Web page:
What are the types of lateral flow tests?

Lateral flow tests (also called lateral flow assay, lateral flow immunoassay, lateral flow device, lateral flow immunochromatographic assay, or rapid tests) are diagnostic devices that help detect diseases, conditions, or contaminations. This is done by being able to detect the presence of analytes which can be pollutants or pathogens.

Lateral flow tests are popular because they are reliable, easy to administer, and are very affordable as they don’t need specialized equipment to be able to bring results. Lateral flow tests can be done in the laboratory, in a clinic, and even at home, so one can simply buy lateral flow test kit for a certain condition and do it at home. In fact, pregnancy test kits are some of the most popular examples of lateral flow tests.

Recently though, rapid flow tests are most known for its role in easily detecting COVID-19 in symptomatic patients. Rapid test kits for COVID-19 are actually rapid flow tests where mucus of a patient is taken using a throat swab or a nose swab, diluted by a solution, then placed on the test kit, showing whether or not the SARS-CoV-2 virus is present.

But aside from pregnancy tests and rapid COVID-19 tests, there are a lot more kinds of lateral flow tests, and they are typically categorized as follows:

Types of Lateral Flow Test according to Assay Formats

There are two types of lateral flow tests depending on their assay format.

The first one is sandwich assay format, wherein the nanoparticle in the test line usually contains the antibody. Such antibodies will bind to the sample if the target analyte is present. This will come out to the test as a colored line (or label) in the test line, indicating a positive result. The test line will actually look intensified depending on the amount of the analyte present. Thus, a positive result in the sandwich assay format is a colored line in the test line.

On the other hand, a competitive assay works differently. The antibody will be in the conjugate pad instead of the test line. If the analyte from the sample is already bonded with the conjugate, it will no longer bind with the test line. Therefore, a positive result in the competitive assay is the absence of a colored line in the test line.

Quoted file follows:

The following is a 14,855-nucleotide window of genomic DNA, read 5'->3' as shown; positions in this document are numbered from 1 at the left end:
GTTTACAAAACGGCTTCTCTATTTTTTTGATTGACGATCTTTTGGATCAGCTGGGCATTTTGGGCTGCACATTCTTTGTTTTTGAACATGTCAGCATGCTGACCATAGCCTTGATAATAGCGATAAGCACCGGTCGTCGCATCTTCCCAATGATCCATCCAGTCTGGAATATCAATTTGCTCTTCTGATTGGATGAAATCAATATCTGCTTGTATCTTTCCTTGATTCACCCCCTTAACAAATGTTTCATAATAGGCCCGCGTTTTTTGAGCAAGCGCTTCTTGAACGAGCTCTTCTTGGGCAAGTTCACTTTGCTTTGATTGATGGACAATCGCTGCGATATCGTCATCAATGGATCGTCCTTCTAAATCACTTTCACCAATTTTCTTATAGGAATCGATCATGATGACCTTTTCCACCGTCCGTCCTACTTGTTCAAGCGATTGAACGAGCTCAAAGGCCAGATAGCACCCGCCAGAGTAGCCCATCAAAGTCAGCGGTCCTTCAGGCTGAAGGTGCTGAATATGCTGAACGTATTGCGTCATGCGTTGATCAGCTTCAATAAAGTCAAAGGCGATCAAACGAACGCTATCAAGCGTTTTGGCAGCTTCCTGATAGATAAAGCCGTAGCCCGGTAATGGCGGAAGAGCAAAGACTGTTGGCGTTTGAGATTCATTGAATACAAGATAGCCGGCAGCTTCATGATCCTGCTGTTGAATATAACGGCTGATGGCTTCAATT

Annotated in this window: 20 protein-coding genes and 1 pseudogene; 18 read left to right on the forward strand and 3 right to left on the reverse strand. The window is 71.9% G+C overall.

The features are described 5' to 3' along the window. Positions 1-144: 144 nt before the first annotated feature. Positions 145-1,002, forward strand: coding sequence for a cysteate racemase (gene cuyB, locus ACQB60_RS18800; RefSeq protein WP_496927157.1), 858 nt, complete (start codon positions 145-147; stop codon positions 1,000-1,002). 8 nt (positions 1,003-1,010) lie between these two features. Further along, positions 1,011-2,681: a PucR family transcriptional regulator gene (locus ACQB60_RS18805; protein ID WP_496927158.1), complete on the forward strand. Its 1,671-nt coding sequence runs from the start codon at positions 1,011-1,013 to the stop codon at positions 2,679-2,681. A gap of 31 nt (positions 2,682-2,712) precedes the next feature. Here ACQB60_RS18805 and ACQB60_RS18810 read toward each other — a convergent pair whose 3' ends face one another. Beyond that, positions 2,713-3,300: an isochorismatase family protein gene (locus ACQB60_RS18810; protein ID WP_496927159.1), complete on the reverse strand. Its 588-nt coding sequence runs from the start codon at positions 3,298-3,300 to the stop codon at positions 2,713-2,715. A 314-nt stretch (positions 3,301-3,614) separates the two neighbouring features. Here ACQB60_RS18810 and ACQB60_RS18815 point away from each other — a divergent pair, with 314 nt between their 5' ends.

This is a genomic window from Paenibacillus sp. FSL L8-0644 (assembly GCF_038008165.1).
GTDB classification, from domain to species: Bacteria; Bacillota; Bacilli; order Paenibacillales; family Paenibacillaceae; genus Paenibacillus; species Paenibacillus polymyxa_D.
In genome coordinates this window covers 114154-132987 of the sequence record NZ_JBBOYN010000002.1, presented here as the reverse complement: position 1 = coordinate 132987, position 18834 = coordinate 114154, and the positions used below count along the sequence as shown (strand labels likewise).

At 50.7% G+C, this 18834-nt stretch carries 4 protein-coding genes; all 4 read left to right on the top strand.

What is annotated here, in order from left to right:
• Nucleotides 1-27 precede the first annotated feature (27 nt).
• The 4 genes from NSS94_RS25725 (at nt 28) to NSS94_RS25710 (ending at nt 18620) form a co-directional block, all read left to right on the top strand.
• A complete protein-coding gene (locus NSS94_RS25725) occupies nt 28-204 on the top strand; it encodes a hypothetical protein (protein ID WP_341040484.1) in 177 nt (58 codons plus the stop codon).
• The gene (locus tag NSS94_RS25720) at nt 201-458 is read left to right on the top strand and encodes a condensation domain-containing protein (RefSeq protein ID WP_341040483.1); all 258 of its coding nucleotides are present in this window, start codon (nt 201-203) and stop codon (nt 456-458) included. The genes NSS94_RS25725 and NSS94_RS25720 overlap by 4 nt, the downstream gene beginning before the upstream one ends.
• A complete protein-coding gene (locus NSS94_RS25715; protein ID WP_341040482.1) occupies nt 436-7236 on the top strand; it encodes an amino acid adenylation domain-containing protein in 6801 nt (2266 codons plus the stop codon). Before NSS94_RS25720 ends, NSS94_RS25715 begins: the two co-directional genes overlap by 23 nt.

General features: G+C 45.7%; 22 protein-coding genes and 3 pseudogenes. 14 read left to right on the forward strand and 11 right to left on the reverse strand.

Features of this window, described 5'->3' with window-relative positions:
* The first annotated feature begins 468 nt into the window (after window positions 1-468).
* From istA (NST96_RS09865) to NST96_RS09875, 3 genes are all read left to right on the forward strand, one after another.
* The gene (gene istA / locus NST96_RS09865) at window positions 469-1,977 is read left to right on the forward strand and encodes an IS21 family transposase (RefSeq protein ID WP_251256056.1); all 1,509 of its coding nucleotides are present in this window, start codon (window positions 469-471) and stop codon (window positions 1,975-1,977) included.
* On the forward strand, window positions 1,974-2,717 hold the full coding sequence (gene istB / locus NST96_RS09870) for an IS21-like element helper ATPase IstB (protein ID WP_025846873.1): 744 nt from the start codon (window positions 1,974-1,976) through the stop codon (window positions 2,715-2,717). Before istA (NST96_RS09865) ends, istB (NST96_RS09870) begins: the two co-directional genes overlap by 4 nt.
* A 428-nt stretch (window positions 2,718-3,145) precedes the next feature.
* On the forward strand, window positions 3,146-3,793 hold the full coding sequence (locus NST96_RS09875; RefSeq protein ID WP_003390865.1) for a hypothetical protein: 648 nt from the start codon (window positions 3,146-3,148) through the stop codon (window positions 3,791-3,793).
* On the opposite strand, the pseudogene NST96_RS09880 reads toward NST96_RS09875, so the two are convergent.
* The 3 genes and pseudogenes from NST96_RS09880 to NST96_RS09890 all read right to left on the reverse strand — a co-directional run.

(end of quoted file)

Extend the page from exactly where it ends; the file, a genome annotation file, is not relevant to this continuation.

Types of Lateral Flow Test according to Nanoparticle Reporters

Aside from assay formats, there are also types of lateral flow tests depending on the reporter nanoparticle used. These nanoparticles are also called labels.

Gold nanoparticles are some of the most common, and they are used because of their strong light absorption property. Other common labels are carbon and colored latex. Magnetic beads and colored polystyrene beads are also used as labels. The choice of label depends on a number of factors including the target analyte, the matrix, and the antibody. Their optimal interaction will help ensure accuracy of results.

Types of Lateral Flow Test according to Assay Analysis

Finally, there are also different types of lateral flow tests depending on how the assay is analyzed. Qualitative assays simply yield a positive or negative result depending on the presence of the analyte.

Meanwhile, quantitative assays test for the intensity of the test line. This can be done by comparing the results to a calibration standard, or running through a device or reader. There are lateral flow tests where determining the intensity of the test line (indicating the amount of analyte present) is crucial.

The type of lateral flow test that you’ll encounter really depends on what experts see fit to be able to detect and diagnose as accurately as possible. Developments in lateral flow tests will continue to provide easy, affordable, and reliable ways to detect diseases so we can treat them accordingly.

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